My journey to teaching in Saudi Arabia

I’m a teacher who started later than most. Although I dreamed of being a teacher back when I was probably 13 years young I didn’t become one until the age of 38. And I’m not the type of teacher I thought I would be. In the sense of a licensed elementary school teacher. 

That’s what I had dreamed of being.  What I thought I’d be way back when. But it wasn’t meant to be.

What changed?

Well, first, I had to go through life choosing many different roads. I went into the military at 18 and did that for four years.  After that I didn’t have a clue of what to do next and for sure didn’t want to go to college. I think that was fear of not being college material.  Whatever that means. 😉

I just wanted to be a civilian and work. And boy did I do that. I got a job at a retirement home in Austin, Texas.  Working with the elderly, many who had Alzheimers, was both rewarding and heart on the heart. As much as I enjoyed it i needed more income. Which had me working at the airport.  But money was tight and so I got a job as a correctional officer. After that I ended working security and home health care.  

I was 23, suffices it to say I had a lot of energy.  

I met someone and thought I was in love. So much so that I packed my little Ford Focus and moved my buttocks to Houston.  Which is where my love interest was from. 

I didn’t know anything about that giant city, but I had my love and it was enough.  Until it wasn’t.  Until I realized I was still not ready for commitment. But I have no regrets.  Houston turned out to be a cool place to live.  Plenty of jobs were available.  And I went back into working in the prison system.  

I even got a promotion. Which had me back in Ft. Worth, where I grew up, near it anyway. 

But the big city was calling my name and so was my next romantic relationship.  So I returned to Houston. 

My longest relationship was that year…yes that’s one year. Hey, I just can’t do commitments.  Don’t judge. 😉

My itch to see more of the world–and not be with anyone–had me go back into the military. But before I left I fell in love, again. Though I had wondered if I had ever really loved. Or just loved the idea of love. But I digress. 

Though I wanted to stay I had made a commitment to join the armed forces.  And I stuck to it. Hoping my relationship would persevere.  But it didn’t.  And I was ok. The military was a bit of love for me. There was discipline.  There was order. And there was the opportunity to see more of the planet.  Not to mention gain a lot of experience.  

It wasn’t always great. Being a woman in a predominantly man’s world made for some not so fun moments. I always felt like I had to be on top of my game. To show the fellas that I was just as deserving of being there as they were.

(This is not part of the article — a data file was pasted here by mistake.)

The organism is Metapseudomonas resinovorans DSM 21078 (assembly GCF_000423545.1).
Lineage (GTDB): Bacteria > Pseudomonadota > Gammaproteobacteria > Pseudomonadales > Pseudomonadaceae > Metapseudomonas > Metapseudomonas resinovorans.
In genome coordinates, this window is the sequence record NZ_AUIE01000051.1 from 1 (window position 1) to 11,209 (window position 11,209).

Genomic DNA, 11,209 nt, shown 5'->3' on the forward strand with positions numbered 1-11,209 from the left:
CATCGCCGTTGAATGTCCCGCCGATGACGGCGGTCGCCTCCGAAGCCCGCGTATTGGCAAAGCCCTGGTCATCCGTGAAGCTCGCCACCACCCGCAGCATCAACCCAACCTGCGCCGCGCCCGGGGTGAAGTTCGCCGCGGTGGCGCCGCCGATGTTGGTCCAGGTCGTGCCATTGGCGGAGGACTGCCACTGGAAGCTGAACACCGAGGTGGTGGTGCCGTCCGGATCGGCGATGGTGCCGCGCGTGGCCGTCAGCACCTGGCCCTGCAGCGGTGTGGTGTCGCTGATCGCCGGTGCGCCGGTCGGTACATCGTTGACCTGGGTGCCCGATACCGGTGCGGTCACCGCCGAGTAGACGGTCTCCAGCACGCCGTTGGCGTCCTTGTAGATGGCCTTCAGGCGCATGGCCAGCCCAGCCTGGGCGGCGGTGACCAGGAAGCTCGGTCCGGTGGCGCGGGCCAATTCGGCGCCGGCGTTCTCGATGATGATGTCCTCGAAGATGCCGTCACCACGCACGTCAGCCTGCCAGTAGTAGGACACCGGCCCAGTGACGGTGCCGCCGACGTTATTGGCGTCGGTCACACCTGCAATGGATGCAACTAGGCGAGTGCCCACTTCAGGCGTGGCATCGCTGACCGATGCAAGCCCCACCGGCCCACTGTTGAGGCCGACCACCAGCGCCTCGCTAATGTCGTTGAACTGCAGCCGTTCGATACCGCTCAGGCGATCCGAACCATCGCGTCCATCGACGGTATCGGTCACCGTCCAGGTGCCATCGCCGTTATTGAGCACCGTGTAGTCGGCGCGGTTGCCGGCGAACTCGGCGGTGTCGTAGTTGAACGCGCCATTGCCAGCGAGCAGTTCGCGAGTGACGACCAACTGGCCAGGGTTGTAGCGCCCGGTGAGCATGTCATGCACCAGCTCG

But I like challenges and I got through it. 

Until I injured my back in a military vehicle accident.  I tried everything to get better.  But it wasn’t meant to be.

So, in 2001–five months before the world trade center attacks–I got out of the military.  

Got back into security and then back into corrections.  

But more importantly–at the young age of 32–started my journey into higher education.  And at 36 I graduated with a degree in psychology.  

Which was AMAZING! First in my family to graduate from a four year college.  

Though I still had no clear direction of where to go next. By time I graduated I was back with security.  But I knew that was not where I was meant to stay.

After deep soul searching and much prayer I found my way into teaching as a foriegn language. And after deeper soul searching and many more prayers I found myself in Saudi Arabia.  

A place I found purpose in-with feeling like I’m making a difference.  A place I’ve come to love.  The people more than the place anyway.  

But is this where I’ll stay? On and off for nine years now. More and more I feel it’s time to go. To leave the classroom.  To turn the page of my big fat life book and start a new chapter. Maybe in Saudi, doing something different, or maybe leaving, this time permanently, Saudi. 

No one can doubt my commitment to my students and to my purpose.  Which has lasted longer than I ever thought it would. And for that I’ll be forever grateful. 

I may not know, fully, where I’ll be come December, but for now I’m so glad God brought me to here. To today. To teaching in Saudi Arabia. 

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